There’s always at least one song on a Beach House record that becomes an out-of-body experience, for both the musicians and their listeners. Singer-keyboardist Victoria Legrand might slip into her head voice and hit a celestial high note, and guitarist Alex Scally goes right in with a shimmering solo that sounds like it’s talking back to her. The connection between them is so visceral, it no longer sounds terrestrial. It’s as if the song were a helium balloon, and they’ve suddenly let it go.
“That’s something we feel. We don’t talk about it that much. It just happens,” Legrand says. “It’s very emotional, and it’s something I’ve never found with somebody else. As far as when or why that happens, that’s the raw thing about it. It just is — it exists.”
If that comes across as an elliptical explanation of their dynamic, consider how elemental Beach House’s latest record is. “Bloom,” the Baltimore-based indie-rock duo’s fourth album, is full of moments where mood trumps literal meaning. You don’t have to understand the lyrics, which are often obtuse, to grasp the beauty behind them. The songs don’t tell you what to think; they compel you to feel something.
“Bloom,” released in May, already has been heralded as one of indie rock’s most acclaimed albums of the year. Debuting at No. 7 on the Billboard 200 chart, it continues a slow and steady ascent for Legrand and Scally that began with their self-titled debut in 2006. That album relied on gauzy textures and drum machines to create a dream-pop orbit somewhere between Mazzy Star and This Mortal Coil.
Since then, Beach House has tweaked its formula with the smallest brushstrokes: higher fidelity, Legrand’s vocals more pronounced and upfront, articulate arrangements that take the music to an astral plane. No matter how muscular a song becomes, which is rare, a ghostly presence hovers.
For 2010’s “Teen Dream,” their breakthrough third album, they moved to Sub Pop Records, the influential indie label that also issued “Bloom.” The band has risen through the ranks of tiny clubs to theaters. In Boston, they’ve gone from the Middle East Upstairs and the Museum of Fine Arts to the Paradise Rock Club and now the Wilbur Theatre, where Beach House will play a sold-out show on Monday.
“I definitely think it’s been on our own terms. Based on a lot of our choices, we’ve staved off things that would have diluted what we’ve done,” Legrand says. “When we first started, it was a more innocent time Internet-wise. I think over the last six years, which is not that much time, but it is somehow nowadays, everyone is so savvy now.”
“I think it’s a lot harder for bands to have that innocent time to play for no one. If someone buzzes about you, you’re pretty much going to be on ‘Jimmy Fallon’ ASAP,” she adds. “The gestation periods don’t exist as much, and people’s careers take these huge leaps and then they crash. I feel lucky that the angle of everything has been so gradual for us. I think we’re still a word-of-mouth group.”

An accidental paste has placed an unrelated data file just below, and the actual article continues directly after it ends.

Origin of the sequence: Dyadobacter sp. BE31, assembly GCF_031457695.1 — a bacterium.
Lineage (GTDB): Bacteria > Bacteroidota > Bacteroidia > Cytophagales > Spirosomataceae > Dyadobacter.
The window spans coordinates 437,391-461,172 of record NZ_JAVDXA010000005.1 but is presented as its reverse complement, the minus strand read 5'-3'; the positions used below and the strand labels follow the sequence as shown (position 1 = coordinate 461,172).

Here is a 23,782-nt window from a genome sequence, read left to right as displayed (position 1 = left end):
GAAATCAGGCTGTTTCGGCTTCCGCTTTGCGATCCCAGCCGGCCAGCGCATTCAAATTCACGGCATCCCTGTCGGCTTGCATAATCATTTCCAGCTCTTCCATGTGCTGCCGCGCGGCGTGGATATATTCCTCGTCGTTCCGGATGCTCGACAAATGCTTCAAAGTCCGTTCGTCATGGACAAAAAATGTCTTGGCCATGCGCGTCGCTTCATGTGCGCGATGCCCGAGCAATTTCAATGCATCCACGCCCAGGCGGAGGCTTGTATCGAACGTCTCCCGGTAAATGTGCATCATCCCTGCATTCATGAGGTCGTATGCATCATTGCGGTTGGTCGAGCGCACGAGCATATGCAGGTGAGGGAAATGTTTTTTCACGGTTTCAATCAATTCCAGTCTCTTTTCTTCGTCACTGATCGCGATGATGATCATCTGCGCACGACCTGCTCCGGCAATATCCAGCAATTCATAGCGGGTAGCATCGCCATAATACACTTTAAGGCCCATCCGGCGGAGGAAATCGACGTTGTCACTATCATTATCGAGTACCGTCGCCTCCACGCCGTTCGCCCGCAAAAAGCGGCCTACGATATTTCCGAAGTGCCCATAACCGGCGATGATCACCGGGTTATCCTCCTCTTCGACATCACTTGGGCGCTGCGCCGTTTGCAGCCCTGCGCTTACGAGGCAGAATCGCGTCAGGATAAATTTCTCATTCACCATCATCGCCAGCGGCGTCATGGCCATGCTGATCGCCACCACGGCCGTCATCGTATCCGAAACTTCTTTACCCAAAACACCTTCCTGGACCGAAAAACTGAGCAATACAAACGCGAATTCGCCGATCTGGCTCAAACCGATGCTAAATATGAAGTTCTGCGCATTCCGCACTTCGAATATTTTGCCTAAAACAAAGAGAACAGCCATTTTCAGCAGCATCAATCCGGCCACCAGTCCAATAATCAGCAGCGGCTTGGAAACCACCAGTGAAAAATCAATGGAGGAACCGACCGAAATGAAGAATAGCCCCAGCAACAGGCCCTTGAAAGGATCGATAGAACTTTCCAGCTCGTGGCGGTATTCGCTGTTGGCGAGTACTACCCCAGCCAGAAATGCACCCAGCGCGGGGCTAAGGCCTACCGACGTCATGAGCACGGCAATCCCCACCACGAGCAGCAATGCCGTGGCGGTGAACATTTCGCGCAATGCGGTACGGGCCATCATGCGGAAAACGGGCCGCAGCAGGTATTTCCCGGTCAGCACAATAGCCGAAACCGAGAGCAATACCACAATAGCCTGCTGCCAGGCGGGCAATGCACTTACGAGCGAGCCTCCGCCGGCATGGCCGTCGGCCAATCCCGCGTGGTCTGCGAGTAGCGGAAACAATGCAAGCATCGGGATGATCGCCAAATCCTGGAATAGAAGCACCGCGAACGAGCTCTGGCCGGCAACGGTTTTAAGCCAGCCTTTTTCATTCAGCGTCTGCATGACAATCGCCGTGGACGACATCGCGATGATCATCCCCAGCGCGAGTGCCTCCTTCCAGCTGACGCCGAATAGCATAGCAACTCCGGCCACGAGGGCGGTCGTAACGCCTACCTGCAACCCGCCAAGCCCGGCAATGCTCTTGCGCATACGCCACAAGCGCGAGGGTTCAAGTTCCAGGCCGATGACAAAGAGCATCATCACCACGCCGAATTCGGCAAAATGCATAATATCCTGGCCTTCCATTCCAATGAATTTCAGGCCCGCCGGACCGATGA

Then again, you’re just as likely to hear a Beach House song in a supermarket these days.
“I have noticed that we’ll appear in the most random places or some celebrity will say something about us, and I’m kind of like, What?! while I’m sitting in Baltimore in my underpants,” Legrand says. “Parts of it are surreal, but I think people should know we’re still very scrappy. We do everything ourselves. Alex built our sets. We make a very conscious effort to give ourselves as much work as possible.”
But not all of it is work they’ would like to be doing. Earlier this year, Volkswagen used in a commercial a song that was suspiciously similar to Beach House’s “Take Care.” It turned out the car company had approached the group several times about using the song, and each time Legrand and Scally declined the offers. Volkswagen proceeded with a soundalike and later denied it was intentional. “We greatly respect the talent of Beach House and never set out to replicate a specific song of theirs or anyone else’s,” read a statement.
“If you’re going to be that obvious about it, just say, ‘We did it, and we have so much money that there’s no way you’re going to take us down,’ ’’ says Legrand. “That’s something I relearned: When people are bad, they’re really bad. I’ve got better things to do than sue people. If it happens again, I’m going to go Pussy Riot and probably go to jail. Did we lose in this battle against them? I don’t think so. We were owed more of a sincere apology instead of a condescending one, but I also think I’ve moved on. It better not happen again.”
It’s a testament to Beach House’s burgeoning fame that Legrand even has to worry about that. Even as a so-called “scrappy” band, she and Scally have been resolute about the direction of the band; she insists that Beach House wouldn’t exist without both of them.
“I always say it’s Alex and I working together. Neither one of us could make these songs without the other. One of the most important links is that we needed each other for this,” she says. “The music is beyond us. It’s something we work on, but at the end of the day, it’s for you and other people.”
She takes that part of her art seriously. Beach House records might sound effortless, in love with their ambience and transcendence, but they come at their own emotional costs.
“It’s such a trip — it’s scary, it’s euphoric, it’s horrifying. You lose weight, you hate yourself, but you also love the world,” Legrand says about the process of making an album. “It’s a total self-inflicted mania. At the end of it, when you realize you’ve made a work, that’s crazy.”